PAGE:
Tag Team MMA

Tag Team MMA: The Next Best Thing or a Disgrace to Fighting?

 

Once considered a blood sport from the beginning, MMA has come a long way to earn its spotlight as one of today’s most popular sports. The addition of rules and regulations changed the views of many viewers and fighters alike to recognize it as a true sport that required great skill and endurance.

In contrast, Tag Team MMA has many MMA enthusiasts upset by the potential backset of the view of the sport. And with sloppy rules and regulations, and improper matchups it could potentially cause great harm to the fighters that participate.

 

Tag Team MMA: The Beginning

Tag Team MMA was first created in 2002 during a conversation by President of the Shoot Boxing Association (SBA), Caesar Takeshi, and Koki Hioki, a representative for ZST. The first Tag Team MMA match was held November of that same year in Japan and at was directed under the SBA ruling. The TT MMA fights began to gain popularity in Japan and today are directed under ZST rules for the most part.

 

ZST Rules

ZST is a Japanese MMA promotion and sanctioning organization that also holds amateur fights, including TT MMA. ZST rules for TT MMA fights basically include:

  • 3 Rounds, with 1 ½ minute rests in between.
  • First and second rounds are 5 minutes in length.
  • Third round is 3 minutes long.
  • On the ground, punches, knees, kicks and elbow strikes are allowed to the body only.
  • There are no decisions; fight going full time results in a draw.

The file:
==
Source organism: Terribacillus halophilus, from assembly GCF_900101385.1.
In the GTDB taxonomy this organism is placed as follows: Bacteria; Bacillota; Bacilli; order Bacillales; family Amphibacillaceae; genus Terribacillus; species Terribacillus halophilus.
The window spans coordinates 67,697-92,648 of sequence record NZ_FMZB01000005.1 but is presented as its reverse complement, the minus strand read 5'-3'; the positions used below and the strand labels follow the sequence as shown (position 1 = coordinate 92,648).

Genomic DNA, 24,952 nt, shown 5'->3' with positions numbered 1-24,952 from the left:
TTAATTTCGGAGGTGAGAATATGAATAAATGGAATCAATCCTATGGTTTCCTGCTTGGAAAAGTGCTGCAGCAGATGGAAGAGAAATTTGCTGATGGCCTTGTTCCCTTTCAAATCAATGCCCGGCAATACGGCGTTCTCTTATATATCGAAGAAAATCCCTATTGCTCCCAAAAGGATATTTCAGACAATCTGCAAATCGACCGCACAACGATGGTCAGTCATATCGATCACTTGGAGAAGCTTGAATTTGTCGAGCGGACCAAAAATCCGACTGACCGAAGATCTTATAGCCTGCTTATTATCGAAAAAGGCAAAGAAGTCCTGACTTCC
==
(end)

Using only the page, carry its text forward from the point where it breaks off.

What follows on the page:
Other rules sometimes apply, such as GT-F (Grappling Rule), and include:

  • There are 2 rounds, with 1 and 2 minute rests.
  • First and Second Round is 5 minutes in length.
  • No clinching, no holding.

 

Tag Team MMA Basic Rules

TT MMA generally has basic rules across the board, but they are followed loosely depending on the fight, which leads to the widespread notion of stupidity of the tag team fights. These “general” rules include:

  • One 15 min round.
  • Tags must be made while the fighter is not in the ring, hand must be reaching over the top rope.
  • If a tag is made the other team can choose to tag as well at that time.
  • Unlimited tags.
  • Defeat of a fighter by K/O or submission does not end the fight; the fighter must leave the ring but the fight continues with the other team member (essentially 2 on 1). The fight ends when both members of one team are out.
  • Weight is place on whole team not on single member.
  • Slaps only to the head.

That being said let me comment on the rules:

  • The 15 minute round is a little much for a full contact sport, the 5 minute rounds are much more efficient and allow higher energy more explosive fights(which is the point).
  • I am against tag team fighting in general because it undermines the sport in my opinion. But commenting only on this rule, even though this it sounds good every fight I have witnessed it is used loosely to say the least.
  • No problem with the rule that if one tags the other can tag: however, this is another rule I have seen get out of control.
  • Unlimited tags? Seriously, what is the point?
  • The continuing of a fight when one team member is out is silly. If one of the team members is out they are done. Enough said.
  • The weight being placed on the whole team and not on the individuals is probably the dumbest rule of them all. That is prime example of amateur fighting.
  • Slaps only to the head?? One of the greatest feelings in a fight is a great hit right on the button. This is not a playground.

 

As you have probably noticed, I am completely against TT MMA. As a kickboxing and BJJ instructor, I love the sport and rejoice in the success of the sport as a whole. TT MMA demeans the sport and is a recipe for disaster for the fighter. Rules placed on the sport are not followed as they are in UFC or Pride fights and the possibility for injuries in a TT MMA fight is much greater.

Leave a Reply

Your email address will not be published. Required fields are marked *

*

You may use these HTML tags and attributes: <a href="" title=""> <abbr title=""> <acronym title=""> <b> <blockquote cite=""> <cite> <code> <del datetime=""> <em> <i> <q cite=""> <strike> <strong>